However, God brings me back to the truth of His goodness and sovereignty. We know that Emily’s death was not outside His will and plan for good.

There is a song, So I Will Trust You, from Sovereign Grace Ministries, Come Weary Saints that helps me get back to a healthy perspective at these, “Why?” times. God made me, He saved me, I know He loves me - so I will trust Him. I sang along with that song through gritted teeth a few times early on, but I’m thankful that as I confessed those words, my heart was encouraged.

How is the police investigation proceeding? Have they arrested a suspect and determined a motive?

The police arrested a suspect a few weeks after Emily’s murder, but as for motive, I have no idea. The case is before the courts now. It will be a long process.

Would you like to speak to the man who killed your daughter? If so, what would you wish to tell him?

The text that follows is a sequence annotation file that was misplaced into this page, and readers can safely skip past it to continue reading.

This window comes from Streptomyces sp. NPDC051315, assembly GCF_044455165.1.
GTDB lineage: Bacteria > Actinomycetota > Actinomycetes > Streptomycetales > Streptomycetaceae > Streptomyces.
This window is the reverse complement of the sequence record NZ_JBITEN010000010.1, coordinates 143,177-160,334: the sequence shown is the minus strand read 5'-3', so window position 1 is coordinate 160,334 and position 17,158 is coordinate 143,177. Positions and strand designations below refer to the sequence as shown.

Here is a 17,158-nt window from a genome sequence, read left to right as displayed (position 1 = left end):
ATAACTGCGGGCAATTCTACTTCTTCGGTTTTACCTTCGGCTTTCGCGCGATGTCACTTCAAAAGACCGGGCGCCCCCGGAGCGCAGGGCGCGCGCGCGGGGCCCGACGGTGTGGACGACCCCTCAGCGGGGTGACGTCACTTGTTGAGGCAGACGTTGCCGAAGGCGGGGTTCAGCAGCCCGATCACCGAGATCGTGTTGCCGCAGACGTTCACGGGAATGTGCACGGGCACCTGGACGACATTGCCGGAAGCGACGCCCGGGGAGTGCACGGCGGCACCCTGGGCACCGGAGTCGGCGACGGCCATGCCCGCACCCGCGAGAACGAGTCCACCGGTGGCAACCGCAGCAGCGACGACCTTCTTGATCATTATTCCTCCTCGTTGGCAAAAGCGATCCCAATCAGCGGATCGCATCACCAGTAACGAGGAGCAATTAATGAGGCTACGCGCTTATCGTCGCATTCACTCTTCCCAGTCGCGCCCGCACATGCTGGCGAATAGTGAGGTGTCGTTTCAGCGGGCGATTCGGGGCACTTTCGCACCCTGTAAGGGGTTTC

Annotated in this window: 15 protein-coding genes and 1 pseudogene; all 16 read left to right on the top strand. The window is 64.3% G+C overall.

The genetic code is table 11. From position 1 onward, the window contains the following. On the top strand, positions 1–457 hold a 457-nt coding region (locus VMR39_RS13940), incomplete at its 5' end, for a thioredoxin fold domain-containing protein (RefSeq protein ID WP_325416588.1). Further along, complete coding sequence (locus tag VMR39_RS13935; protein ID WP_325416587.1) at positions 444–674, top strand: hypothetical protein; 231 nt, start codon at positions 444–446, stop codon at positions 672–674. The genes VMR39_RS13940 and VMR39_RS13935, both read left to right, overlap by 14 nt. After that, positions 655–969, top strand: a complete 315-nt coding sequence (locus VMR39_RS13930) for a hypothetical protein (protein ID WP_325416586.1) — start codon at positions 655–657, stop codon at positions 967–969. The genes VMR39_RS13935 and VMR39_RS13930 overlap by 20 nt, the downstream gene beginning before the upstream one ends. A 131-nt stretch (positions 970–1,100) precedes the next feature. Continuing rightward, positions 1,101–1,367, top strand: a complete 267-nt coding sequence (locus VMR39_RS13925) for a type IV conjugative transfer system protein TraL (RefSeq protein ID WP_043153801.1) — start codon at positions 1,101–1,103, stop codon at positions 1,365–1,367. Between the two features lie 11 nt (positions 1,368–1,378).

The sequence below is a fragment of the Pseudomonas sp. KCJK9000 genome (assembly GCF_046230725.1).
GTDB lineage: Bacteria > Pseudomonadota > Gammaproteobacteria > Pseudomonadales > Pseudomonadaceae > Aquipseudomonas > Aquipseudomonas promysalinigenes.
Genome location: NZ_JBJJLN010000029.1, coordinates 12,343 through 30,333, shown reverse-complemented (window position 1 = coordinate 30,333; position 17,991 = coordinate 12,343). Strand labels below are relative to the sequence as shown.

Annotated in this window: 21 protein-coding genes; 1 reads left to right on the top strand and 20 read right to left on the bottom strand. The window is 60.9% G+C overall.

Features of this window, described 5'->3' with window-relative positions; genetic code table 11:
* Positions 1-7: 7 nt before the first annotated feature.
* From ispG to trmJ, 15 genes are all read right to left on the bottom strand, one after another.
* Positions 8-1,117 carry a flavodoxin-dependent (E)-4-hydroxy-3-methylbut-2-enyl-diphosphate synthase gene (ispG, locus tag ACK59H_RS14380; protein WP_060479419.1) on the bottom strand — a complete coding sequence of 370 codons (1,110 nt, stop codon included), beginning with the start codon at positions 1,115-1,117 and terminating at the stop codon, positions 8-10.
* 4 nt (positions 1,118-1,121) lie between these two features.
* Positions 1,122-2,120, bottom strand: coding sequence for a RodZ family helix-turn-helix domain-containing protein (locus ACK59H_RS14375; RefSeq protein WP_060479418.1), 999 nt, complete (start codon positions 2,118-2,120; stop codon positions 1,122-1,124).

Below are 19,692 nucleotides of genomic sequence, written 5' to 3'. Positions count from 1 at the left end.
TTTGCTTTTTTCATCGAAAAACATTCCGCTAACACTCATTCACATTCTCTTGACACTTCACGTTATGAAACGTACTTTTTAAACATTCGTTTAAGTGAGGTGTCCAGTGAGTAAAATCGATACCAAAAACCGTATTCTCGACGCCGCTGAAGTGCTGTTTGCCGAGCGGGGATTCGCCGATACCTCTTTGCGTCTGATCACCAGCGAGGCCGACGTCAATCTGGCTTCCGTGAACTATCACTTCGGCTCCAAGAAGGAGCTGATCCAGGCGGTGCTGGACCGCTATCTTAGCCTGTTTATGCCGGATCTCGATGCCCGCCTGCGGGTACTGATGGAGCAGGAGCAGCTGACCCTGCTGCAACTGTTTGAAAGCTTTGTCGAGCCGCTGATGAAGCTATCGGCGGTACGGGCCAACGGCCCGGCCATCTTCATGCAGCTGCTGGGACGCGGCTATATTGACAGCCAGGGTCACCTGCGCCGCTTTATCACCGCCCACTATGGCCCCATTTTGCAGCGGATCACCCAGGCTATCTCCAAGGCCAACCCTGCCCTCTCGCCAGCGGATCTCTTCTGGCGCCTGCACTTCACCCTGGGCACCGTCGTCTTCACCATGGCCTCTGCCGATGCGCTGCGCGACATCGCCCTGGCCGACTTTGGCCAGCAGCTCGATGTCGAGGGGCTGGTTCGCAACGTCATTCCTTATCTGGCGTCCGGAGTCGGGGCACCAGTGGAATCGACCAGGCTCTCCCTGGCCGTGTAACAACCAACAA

Perhaps some day. We’re processing what forgiveness looks like in this case. From the day we were told of the arrest, we’ve been talking about honoring God in this whole process. I just preached a message on David and Bathsheba on Sunday and concluded by saying that God can forgive anyone from any sin, even if this forgiveness offends our sense of justice.

Repentance and forgiveness can be a complicated issue. We were given a copy of Chris Braun’s Unpacking Forgiveness and have found that helpful.

In this case, we don’t want to interfere with what is happening in the courts. We’ll take things one step at a time and keep praying for wisdom and courage to do what is right. We have certainly surrendered any sense of vengeance to God, and we are thankful for God’s grace in that.

One concluding thought:

We’re learning that God gives strength as we need it. When people say, “I could never be as strong as you,” I always think - and sometimes say - “I couldn’t either.” There’s no way either Juanita or I could have been prepared for the loss of Emily, or for the attention that we have received since her murder. God gives grace and strength step-by-step as it’s needed.

Emily and Terry Stauffer

May 06, 2009